Watching The Severe Weather Threat

Good Wednesday, everyone. In keeping with the theme of “extreme is the new normal”… record high temps may fall across parts of the state today. Don’t get too used to it as a big shot of chill moves in by Friday. Going from near record warmth to chilly air is never a good thing in the springtime and usually means severe weather is the buffer.

That severe weather threat will get going late today in the west and roll eastward across the bluegrass state on Thursday. This is all ahead of a powerful storm bringing a blizzard to parts of the plains states. An area of low pressure will move toward the northern Ohio Valley on Thursday and will drag a strong cold front through here. That means a line of strong and severe thunderstorms is a very real possibility.

The High Resolution NAM Simulated Radar shows the progress of the storms…

NAM 1Damaging winds appear to be the greatest threat.

Here’s what today’s severe weather outlook from the Storm Prediction Center looks like…
Latest Day 1 convective outlook

That threat then moves into central and eastern Kentucky for Thursday…


Here’s all you need to track the storms working in from the west today…

Current Watches
Current Watches

Possible Watch Areas
Current MDs

Track the storms here…

I will have updates as needed and will send out quick thoughts via twitter: Kentuckyweather or follow along in the twitter feed on the right side of the blog. I will also have updates on my Chris Bailey WKYT Facebook page.

Have a great Wednesday and take care.


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12 Responses to Watching The Severe Weather Threat

  1. Virgil Edwards says:

    You know I was going to roll off with a rant about the useless ness of complaining about Severe Weather but Im biting my tongue here and just going to say, Be Prepared, Respect mother nature, and heed the warnings of people like Chris and the NWS.. Because lets be real here… That is all you can do.

  2. Mark says:

    Thanks Chris.

    As Chris touched on, strong destructive winds will be the threat with the highest probability.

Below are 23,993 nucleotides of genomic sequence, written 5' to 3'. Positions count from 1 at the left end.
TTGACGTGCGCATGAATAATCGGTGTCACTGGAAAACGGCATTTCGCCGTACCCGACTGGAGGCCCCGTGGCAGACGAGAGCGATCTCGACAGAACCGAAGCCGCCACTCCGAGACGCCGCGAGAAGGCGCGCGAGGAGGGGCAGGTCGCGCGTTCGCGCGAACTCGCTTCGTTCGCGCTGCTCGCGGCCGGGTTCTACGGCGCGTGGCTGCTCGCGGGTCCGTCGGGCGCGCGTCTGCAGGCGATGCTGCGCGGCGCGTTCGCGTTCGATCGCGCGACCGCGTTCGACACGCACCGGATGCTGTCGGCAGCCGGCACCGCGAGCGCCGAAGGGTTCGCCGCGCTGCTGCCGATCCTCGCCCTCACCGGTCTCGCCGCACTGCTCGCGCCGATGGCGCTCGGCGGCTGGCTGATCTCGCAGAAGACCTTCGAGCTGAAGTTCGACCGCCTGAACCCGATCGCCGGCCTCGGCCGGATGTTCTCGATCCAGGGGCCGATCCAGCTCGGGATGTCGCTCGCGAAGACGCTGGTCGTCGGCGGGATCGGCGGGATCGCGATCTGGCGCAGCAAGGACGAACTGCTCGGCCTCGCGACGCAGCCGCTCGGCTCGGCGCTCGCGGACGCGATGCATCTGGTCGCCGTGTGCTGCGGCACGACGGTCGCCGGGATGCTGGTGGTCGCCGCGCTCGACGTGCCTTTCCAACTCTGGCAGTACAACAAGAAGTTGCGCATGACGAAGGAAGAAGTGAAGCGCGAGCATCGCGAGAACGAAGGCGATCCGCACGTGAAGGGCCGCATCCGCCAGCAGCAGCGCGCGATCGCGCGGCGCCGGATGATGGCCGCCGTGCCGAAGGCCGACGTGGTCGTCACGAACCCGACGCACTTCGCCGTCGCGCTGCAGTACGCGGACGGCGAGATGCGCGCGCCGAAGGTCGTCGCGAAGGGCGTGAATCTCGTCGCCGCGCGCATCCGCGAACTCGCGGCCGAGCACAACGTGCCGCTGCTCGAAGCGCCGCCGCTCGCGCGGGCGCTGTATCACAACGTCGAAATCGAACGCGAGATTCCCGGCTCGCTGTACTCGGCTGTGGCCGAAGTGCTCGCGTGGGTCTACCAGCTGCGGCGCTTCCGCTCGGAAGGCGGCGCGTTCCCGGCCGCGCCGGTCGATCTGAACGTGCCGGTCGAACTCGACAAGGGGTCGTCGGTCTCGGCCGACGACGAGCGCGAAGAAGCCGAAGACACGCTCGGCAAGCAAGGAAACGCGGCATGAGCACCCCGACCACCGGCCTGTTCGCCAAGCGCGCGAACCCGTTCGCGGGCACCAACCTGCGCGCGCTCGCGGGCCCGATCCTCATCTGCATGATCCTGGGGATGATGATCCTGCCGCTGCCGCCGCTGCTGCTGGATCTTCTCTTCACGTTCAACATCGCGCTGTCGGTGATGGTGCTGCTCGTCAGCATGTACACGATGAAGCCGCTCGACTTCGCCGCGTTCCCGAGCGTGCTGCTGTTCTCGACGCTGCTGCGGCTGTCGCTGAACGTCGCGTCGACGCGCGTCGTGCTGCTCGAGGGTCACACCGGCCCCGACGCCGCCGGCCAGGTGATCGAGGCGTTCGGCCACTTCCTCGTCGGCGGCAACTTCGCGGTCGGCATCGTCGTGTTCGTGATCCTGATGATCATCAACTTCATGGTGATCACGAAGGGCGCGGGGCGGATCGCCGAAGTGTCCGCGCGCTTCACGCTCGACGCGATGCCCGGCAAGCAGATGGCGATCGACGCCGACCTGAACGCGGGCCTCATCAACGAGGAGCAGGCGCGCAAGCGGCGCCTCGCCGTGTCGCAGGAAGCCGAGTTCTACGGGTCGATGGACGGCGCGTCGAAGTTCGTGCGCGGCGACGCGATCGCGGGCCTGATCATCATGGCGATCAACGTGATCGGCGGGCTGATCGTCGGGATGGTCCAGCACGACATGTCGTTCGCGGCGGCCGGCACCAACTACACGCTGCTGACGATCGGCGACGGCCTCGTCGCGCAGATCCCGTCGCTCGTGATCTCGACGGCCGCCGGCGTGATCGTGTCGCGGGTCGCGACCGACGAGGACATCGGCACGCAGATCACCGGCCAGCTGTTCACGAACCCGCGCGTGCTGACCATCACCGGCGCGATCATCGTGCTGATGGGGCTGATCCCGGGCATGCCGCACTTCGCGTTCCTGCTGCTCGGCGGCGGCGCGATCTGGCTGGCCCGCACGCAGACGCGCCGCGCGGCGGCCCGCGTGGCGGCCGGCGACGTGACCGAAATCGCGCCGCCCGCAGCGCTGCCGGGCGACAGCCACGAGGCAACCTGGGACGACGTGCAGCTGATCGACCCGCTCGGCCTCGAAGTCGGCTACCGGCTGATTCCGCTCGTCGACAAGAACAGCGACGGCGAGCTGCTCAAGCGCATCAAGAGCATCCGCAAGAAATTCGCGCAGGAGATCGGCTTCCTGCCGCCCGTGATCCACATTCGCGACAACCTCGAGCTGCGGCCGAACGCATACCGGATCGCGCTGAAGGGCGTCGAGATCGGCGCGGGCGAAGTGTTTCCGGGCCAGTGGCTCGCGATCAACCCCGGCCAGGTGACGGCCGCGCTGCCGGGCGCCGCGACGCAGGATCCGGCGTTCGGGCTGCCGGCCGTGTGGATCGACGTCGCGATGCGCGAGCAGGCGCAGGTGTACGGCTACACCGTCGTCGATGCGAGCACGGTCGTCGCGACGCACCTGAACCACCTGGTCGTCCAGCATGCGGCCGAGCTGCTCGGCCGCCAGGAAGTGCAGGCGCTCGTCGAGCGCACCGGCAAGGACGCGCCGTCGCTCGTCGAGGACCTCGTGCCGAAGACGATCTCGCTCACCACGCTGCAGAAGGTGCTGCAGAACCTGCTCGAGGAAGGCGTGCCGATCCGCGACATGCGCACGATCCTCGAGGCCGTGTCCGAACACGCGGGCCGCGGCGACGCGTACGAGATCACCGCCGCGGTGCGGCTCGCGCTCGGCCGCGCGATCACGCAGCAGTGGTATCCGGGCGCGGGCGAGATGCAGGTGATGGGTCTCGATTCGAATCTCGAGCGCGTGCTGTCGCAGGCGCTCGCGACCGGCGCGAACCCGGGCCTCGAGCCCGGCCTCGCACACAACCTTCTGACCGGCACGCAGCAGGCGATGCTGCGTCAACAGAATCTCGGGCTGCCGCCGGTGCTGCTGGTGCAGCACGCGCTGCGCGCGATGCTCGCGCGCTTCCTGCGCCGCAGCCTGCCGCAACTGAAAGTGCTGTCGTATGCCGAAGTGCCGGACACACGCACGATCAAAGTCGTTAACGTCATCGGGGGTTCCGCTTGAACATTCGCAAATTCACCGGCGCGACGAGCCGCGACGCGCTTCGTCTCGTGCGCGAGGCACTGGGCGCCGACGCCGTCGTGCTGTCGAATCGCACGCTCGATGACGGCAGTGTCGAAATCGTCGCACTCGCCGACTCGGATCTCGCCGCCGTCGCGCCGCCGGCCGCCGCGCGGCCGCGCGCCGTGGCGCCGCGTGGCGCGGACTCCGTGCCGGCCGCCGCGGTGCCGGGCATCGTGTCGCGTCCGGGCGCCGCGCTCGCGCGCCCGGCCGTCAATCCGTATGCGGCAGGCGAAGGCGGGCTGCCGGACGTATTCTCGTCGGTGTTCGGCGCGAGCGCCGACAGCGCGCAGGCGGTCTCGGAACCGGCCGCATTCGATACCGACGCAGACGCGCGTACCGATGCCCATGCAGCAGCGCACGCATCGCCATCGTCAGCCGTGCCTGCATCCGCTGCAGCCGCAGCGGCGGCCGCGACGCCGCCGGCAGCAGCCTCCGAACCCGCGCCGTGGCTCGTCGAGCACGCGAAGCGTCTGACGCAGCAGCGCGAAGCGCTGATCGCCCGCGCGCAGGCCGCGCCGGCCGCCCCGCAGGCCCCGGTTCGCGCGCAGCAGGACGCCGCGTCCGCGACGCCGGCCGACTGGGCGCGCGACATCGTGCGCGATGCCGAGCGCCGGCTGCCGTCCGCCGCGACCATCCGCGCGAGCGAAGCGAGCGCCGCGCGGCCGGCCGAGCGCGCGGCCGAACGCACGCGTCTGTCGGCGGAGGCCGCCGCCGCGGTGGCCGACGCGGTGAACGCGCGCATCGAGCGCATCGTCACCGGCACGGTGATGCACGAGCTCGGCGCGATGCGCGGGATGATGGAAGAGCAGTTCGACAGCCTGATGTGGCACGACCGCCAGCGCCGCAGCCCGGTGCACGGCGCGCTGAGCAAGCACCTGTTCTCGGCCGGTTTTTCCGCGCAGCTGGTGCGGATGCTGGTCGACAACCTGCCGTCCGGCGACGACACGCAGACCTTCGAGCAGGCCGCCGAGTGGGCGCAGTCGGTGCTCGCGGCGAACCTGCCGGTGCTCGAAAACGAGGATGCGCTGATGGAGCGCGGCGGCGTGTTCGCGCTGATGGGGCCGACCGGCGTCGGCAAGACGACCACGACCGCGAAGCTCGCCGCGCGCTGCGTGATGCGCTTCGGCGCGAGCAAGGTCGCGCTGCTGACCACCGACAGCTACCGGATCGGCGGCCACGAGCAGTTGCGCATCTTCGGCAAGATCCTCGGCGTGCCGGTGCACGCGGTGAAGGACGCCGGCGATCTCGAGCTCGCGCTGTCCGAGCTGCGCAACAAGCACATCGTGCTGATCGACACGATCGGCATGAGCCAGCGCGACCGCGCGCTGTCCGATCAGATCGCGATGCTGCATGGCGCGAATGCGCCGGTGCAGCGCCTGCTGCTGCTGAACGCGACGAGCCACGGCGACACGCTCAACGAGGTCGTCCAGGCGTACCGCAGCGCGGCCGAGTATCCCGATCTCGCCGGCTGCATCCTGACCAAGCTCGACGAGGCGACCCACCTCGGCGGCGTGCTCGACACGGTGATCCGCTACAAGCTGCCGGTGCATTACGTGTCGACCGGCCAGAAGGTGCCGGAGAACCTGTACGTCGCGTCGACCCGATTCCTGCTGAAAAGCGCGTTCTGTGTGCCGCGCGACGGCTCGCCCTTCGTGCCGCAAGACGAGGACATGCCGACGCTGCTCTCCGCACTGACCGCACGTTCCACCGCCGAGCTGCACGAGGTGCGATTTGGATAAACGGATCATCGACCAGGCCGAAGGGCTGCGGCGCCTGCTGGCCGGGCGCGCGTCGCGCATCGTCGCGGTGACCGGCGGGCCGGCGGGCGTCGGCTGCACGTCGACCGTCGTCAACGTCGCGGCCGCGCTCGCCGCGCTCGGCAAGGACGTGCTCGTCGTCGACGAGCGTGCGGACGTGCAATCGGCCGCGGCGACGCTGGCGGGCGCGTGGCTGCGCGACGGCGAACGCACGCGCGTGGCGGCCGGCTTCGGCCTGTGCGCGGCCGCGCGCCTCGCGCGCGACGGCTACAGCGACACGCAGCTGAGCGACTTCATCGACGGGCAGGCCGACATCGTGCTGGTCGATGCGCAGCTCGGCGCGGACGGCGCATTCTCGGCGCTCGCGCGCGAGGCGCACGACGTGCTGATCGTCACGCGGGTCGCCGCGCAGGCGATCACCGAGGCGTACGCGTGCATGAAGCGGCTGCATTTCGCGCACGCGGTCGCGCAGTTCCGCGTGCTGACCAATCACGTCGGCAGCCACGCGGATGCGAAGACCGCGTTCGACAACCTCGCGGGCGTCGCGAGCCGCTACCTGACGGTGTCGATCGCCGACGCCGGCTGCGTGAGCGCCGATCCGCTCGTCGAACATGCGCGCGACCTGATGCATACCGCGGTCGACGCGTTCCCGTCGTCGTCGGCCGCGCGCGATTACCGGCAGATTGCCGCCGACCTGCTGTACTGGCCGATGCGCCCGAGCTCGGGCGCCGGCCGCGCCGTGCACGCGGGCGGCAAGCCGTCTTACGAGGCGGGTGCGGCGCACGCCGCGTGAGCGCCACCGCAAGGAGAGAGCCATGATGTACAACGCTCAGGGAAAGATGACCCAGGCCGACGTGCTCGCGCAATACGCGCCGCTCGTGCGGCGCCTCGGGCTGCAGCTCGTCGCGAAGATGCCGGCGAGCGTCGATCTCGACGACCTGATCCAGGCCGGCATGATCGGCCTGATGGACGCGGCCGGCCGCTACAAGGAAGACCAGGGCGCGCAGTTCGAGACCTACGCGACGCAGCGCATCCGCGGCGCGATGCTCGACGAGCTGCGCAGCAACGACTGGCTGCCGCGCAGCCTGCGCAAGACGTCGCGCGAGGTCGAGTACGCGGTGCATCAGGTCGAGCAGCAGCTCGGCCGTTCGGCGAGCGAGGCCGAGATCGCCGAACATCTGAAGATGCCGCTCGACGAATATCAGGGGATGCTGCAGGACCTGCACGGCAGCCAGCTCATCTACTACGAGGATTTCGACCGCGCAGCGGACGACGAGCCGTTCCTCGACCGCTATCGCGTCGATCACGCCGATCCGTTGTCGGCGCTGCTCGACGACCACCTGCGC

Somewhat lower chances of damaging hail, and lower still for twisters.

    In other words, nothing like March 2 2012.

    Still a good idea to have the weather alert radios and other early warning devices ready to go. Especially since some of the severe wx late Wed/early Thur in western KY/TN could happen at night. A nighttime rain-wrapped twister from a squall-line is nothing to sneeze at considering that squall-line twisters can give less warning than supercell twisters, even with advanced radar.

    Stay safe everyone.

  3. Teacher Nate says:

    Simulated radar looks like this thing is a very slow mover…24 hours to only traverse 3/4 of the state? What is the flood threat?

    • Mike S says:

      Yes…could be some issues with high water. However, ground has dried out nicely over the past 2 weeks, at least here in Louisville.

      Nevertheless, 1-3″ is expected across the Commonwealth.

      • Mark says:

        NWS Paducah is indeed saying there could be at least some localized flooding issues. But they say not likely to be widespread serious problems.

  4. Coffeelady says:

    Thanks, Chris. I feel good knowing that I can go to the blog, or FB, or just turn on WKYT and get the very latest weather info. Don’t relish the thought of severe storms, but as usual, you are and have been talking about this for a few days. The record warmth predicted today was mentioned here a week or so ago. So I feel confident that we are in very good weather hands. Thanks for all you do. IT is appreciated. Have a great Wednesday, everyone!

  5. Mark says:

    When Chris said don’t get too use to the current warmth, he wasn’t kidding 😉

    Current temperatures:
    San Antonio: 49 F
    Dallas/Ft Worth: 40
    Oklahoma City: 32 (and light freezing rain)
    North Platte, Nebraska: 24

  6. Mark says:

    SPC just put up a couple of tornado watches in Arkansas, Missouri and southern Illinois.

    http://www.spc.noaa.gov/

    Basically the watches are just across the Mississippi and Ohio Rivers from western areas of Kentucky and Tennessee. Hopefully the twister threat will lesson somewhat as the front slowly moves east, but time to be on our guard tonight and tomorrow.

    Also a severe t-storm watch just north of much of Kentucky.

  7. In Lincoln Co. says:

    So, am I correct in saying that South Central Kentucky will not see any action until after daylight tomorrow?

  8. sue(flatwoods ky) says:

    my friend lives in St Louis and was just in a lock down in a store due to a poss tornado! I haven’t heard back from her to see if there was any damage or not!

  9. South Ky Cat says:

    Seems like anymore a straight line wind threat by the SPC always turns into tornado watches when it gets here. I think we are the new tornado alley.

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